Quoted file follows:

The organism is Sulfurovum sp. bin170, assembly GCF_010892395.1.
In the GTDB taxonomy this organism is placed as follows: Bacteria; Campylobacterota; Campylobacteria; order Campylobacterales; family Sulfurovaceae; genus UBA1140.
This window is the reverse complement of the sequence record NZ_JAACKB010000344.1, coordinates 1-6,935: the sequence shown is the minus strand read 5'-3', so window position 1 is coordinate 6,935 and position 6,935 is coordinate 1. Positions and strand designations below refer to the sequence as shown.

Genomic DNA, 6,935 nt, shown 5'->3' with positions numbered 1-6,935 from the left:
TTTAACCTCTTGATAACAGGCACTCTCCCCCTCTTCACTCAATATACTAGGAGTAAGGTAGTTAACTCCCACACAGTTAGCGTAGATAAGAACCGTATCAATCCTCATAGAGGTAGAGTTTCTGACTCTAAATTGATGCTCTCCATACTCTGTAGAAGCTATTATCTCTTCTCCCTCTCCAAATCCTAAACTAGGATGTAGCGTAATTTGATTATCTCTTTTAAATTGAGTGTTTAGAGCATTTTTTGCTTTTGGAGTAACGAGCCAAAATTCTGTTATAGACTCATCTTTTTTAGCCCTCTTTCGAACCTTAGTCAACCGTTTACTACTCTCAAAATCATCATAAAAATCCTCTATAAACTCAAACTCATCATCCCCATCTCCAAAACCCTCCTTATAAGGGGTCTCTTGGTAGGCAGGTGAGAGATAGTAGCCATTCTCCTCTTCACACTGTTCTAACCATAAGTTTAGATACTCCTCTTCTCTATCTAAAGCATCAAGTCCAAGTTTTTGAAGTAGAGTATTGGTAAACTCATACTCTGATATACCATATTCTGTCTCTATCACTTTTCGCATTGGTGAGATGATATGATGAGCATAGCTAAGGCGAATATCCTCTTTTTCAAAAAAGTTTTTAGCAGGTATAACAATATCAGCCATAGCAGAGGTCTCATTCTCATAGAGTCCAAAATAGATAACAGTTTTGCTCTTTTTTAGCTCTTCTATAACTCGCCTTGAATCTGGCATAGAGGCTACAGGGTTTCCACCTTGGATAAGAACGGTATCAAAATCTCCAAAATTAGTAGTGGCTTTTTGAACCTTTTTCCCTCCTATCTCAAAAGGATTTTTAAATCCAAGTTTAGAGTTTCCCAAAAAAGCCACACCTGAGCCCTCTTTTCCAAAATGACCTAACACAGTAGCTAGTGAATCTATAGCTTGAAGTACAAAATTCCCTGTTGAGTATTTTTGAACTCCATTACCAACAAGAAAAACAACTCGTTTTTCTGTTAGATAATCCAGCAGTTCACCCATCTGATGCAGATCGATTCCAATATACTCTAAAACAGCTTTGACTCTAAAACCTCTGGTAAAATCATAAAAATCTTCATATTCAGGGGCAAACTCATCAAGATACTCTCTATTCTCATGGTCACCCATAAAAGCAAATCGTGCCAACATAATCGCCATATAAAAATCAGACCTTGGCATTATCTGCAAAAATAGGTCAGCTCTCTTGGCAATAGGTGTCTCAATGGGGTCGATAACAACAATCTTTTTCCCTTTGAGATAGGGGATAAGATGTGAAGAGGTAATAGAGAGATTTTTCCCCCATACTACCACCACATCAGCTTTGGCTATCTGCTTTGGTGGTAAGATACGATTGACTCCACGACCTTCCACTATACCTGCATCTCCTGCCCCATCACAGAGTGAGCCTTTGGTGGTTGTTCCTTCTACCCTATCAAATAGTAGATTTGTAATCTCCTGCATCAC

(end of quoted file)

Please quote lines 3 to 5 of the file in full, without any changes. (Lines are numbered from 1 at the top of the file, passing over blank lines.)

This window is the reverse complement of the sequence record NZ_JAACKB010000344.1, coordinates 1-6,935: the sequence shown is the minus strand read 5'-3', so window position 1 is coordinate 6,935 and position 6,935 is coordinate 1. Positions and strand designations below refer to the sequence as shown.

Genomic DNA, 6,935 nt, shown 5'->3' with positions numbered 1-6,935 from the left:
TTTAACCTCTTGATAACAGGCACTCTCCCCCTCTTCACTCAATATACTAGGAGTAAGGTAGTTAACTCCCACACAGTTAGCGTAGATAAGAACCGTATCAATCCTCATAGAGGTAGAGTTTCTGACTCTAAATTGATGCTCTCCATACTCTGTAGAAGCTATTATCTCTTCTCCCTCTCCAAATCCTAAACTAGGATGTAGCGTAATTTGATTATCTCTTTTAAATTGAGTGTTTAGAGCATTTTTTGCTTTTGGAGTAACGAGCCAAAATTCTGTTATAGACTCATCTTTTTTAGCCCTCTTTCGAACCTTAGTCAACCGTTTACTACTCTCAAAATCATCATAAAAATCCTCTATAAACTCAAACTCATCATCCCCATCTCCAAAACCCTCCTTATAAGGGGTCTCTTGGTAGGCAGGTGAGAGATAGTAGCCATTCTCCTCTTCACACTGTTCTAACCATAAGTTTAGATACTCCTCTTCTCTATCTAAAGCATCAAGTCCAAGTTTTTGAAGTAGAGTATTGGTAAACTCATACTCTGATATACCATATTCTGTCTCTATCACTTTTCGCATTGGTGAGATGATATGATGAGCATAGCTAAGGCGAATATCCTCTTTTTCAAAAAAGTTTTTAGCAGGTATAACAATATCAGCCATAGCAGAGGTCTCATTCTCATAGAGTCCAAAATAGATAACAGTTTTGCTCTTTTTTAGCTCTTCTATAACTCGCCTTGAATCTGGCATAGAGGCTACAGGGTTTCCACCTTGGATAAGAACGGTATCAAAATCTCCAAAATTAGTAGTGGCTTTTTGAACCTTTTTCCCTCCTATCTCAAAAGGATTTTTAAATCCAAGTTTAGAGTTTCCCAAAAAAGCCACACCTGAGCCCTCTTTTCCAAAATGACCTAACACAGTAGCTAGTGAATCTATAGCTTGAAGTACAAAATTCCCTGTTGAGTATTTTTGAACTCCATTACCAACAAGAAAAACAACTCGTTTTTCTGTTAGATAATCCAGCAGTTCACCCATCTGATGCAGATCGATTCCAATATACTCTAAAACAGCTTTGACTCTAAAACCTCTGGTAAAATCATAAAAATCTTCATATTCAGGGGCAAACTCATCAAGATACTCTCTATTCTCATGGTCACCCATAAAAGCAAATCGTGCCAACATAATCGCCATATAAAAATCAGACCTTGGCATTATCTGCAAAAATAGGTCAGCTCTCTTGGCAATAGGTGTCTCAATGGGGTCGATAACAACAATCTTTTTCCCTTTGAGATAGGGGATAAGATGTGAAGAGGTAATAGAGAGATTTTTCCCCCATACTACCACCACATCAGCTTTGGCTATCTGCTTTGGTGGTAAGATACGATTGACTCCACGACCTTCCACTATACCTGCATCTCCTGCCCCATCACAGAGTGAGCCTTTGGTGGTTGTTCCTTCTACCCTATCAAATAGTAGATTTGTAATCTCCTGCATCAC